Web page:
Medicare Expands Coverage of Prolaris, Genetic Test for Prostate Cancer Aggressiveness

Medicare Expands Coverage of Prolaris, Genetic Test for Prostate Cancer Aggressiveness

Medicare coverage for Prolaris genetic test, a tool developed by  Myriad Genetics to help predict the aggressiveness of prostate, cancer has been expanded to include patients with favorable intermediate-risk cancer.

Men with low- and very low-risk disease are already covered by Medicare for this test, and the recent decision means the Prolaris test will now be available to 70 percent of Medicare beneficiaries with prostate cancer.

The announcement comes after Palmetto GBA, a Medicare Administrative Contractor (MAC) that assesses molecular diagnostic technologies, issued a positive final Local Coverage Determination (LCD) to expand Medicare coverage of the test.

“We are excited that the MolDX program has expanded Prolaris coverage to the thousands of Medicare beneficiaries with favorable intermediate risk prostate cancer,” Mark C. Capone, president and CEO of Myriad Genetics, said in a recent press release.  “The coverage decision is another important step to make sure the Prolaris test is broadly accessible to the patients who need it.”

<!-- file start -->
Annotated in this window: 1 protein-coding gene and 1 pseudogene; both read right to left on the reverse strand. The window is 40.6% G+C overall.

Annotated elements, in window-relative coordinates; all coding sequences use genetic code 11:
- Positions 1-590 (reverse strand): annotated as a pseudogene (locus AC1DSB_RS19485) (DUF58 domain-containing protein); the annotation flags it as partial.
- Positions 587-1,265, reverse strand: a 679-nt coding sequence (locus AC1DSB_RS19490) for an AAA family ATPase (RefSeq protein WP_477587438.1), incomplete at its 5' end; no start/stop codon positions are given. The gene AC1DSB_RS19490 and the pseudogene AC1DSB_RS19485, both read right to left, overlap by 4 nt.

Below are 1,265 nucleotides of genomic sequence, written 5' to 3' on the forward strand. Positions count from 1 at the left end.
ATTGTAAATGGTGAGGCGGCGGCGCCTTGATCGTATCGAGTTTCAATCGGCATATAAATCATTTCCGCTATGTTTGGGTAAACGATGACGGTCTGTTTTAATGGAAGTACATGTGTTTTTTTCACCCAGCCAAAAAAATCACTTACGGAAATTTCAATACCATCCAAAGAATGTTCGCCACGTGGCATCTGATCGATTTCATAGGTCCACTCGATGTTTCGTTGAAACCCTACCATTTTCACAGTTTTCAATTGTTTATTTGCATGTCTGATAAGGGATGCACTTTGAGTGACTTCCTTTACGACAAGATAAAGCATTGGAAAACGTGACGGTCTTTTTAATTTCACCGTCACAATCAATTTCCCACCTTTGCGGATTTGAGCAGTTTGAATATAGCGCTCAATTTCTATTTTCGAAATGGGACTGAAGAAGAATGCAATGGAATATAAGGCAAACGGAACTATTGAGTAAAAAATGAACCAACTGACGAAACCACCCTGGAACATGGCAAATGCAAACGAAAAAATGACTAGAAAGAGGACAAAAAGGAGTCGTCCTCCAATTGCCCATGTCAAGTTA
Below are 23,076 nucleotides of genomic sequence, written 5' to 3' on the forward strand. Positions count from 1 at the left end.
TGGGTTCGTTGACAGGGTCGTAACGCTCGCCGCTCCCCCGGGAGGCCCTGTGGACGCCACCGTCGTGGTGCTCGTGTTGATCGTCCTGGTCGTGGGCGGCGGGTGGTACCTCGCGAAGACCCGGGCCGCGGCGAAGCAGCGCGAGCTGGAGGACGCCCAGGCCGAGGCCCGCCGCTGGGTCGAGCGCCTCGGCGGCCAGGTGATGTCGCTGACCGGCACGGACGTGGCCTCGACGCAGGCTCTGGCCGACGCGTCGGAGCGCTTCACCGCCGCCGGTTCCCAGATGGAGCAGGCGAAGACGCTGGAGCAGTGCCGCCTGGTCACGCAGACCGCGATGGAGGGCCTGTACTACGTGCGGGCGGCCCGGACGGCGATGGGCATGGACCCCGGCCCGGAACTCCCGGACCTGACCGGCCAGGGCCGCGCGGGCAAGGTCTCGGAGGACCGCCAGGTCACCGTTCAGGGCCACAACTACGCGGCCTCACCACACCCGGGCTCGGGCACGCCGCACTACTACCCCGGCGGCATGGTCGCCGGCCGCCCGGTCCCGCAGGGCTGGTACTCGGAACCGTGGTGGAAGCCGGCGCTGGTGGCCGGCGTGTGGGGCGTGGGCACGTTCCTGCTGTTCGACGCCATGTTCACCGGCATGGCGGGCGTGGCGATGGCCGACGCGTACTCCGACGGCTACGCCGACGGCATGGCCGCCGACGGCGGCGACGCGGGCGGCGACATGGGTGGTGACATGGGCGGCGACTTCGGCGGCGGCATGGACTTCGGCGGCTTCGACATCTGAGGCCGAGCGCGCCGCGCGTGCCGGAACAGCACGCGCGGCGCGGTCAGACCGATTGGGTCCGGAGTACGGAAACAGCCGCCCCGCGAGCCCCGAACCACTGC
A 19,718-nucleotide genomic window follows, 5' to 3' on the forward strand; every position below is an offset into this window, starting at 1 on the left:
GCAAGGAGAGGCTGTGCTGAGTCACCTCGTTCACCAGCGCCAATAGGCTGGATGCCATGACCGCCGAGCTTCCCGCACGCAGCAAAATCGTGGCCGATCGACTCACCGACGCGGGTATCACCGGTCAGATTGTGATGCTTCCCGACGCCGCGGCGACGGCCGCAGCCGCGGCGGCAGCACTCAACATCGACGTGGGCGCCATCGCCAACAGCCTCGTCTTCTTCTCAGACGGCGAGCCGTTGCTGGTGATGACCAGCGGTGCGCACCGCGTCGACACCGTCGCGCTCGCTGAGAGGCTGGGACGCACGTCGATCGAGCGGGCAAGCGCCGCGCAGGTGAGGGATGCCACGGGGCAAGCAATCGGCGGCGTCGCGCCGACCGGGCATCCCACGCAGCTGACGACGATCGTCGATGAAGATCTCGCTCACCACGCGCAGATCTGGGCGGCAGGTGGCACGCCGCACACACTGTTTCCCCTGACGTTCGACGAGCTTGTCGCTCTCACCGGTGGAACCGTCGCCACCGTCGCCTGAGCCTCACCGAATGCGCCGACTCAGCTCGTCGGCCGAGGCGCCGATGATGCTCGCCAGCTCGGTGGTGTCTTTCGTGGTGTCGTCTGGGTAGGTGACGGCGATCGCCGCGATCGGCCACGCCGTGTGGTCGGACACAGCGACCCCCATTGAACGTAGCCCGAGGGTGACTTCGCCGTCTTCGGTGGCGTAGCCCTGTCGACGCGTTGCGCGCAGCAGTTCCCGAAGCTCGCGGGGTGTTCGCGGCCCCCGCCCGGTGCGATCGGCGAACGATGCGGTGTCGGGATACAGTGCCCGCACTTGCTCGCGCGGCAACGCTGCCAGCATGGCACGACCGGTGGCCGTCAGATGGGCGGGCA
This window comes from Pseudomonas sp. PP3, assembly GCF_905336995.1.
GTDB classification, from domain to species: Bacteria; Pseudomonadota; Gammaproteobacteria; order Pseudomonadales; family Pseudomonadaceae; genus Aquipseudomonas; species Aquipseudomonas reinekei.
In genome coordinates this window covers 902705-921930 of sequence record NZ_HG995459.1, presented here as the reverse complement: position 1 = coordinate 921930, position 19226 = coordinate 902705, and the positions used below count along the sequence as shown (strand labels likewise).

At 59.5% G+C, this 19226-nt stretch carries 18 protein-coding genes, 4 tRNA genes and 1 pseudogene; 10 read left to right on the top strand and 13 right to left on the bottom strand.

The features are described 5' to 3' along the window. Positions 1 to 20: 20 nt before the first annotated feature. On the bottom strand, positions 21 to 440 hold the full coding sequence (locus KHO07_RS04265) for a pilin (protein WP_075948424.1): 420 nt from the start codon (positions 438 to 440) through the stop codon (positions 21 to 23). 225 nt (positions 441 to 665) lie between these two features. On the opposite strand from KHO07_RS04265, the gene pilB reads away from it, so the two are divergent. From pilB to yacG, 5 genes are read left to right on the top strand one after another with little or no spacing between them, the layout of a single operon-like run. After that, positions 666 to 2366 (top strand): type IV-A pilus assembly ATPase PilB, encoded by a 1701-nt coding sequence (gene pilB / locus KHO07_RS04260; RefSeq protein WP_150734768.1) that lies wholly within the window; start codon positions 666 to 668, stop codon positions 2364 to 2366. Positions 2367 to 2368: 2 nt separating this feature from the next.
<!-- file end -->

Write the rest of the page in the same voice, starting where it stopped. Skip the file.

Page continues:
About 20 percent of newly diagnosed prostate cancer patients have intermediate risk disease. Prolaris is a genomic test that aids clinicians in predicting the aggressiveness of prostate cancer  when used in combination with Gleason score and PSA.

It works to measure the molecular biology of patients’ prostate cancer, by measuring the expression levels of 46 genes involved in cancer cell proliferation and aggressiveness. Prolaris has been validated to predict 10-year prostate cancer-specific mortality in untreated patients, the company states in the release.

At diagnosis, the test can help doctors to identify patients with less aggressive disease who may be candidates for active surveillance, lowering both their risk of side effects and care costs. Prolaris can also identify patients who seem to be at low-risk disease, but have a more aggressive prostate cancer requiring more extensive treatment.

“It is clinically challenging to determine how best to treat men with favorable intermediate risk prostate cancer. Our goal is to provide physicians with genetic information and help them tailor treatments based on patients’ individual risk profiles,” said Michael Brawer, MD, senior vice president of urology, Myriad Genetic Laboratories. “The Prolaris test accurately measures the aggressiveness of prostate cancer and gives both the patient and physician the confidence to make appropriate medical management decisions.”

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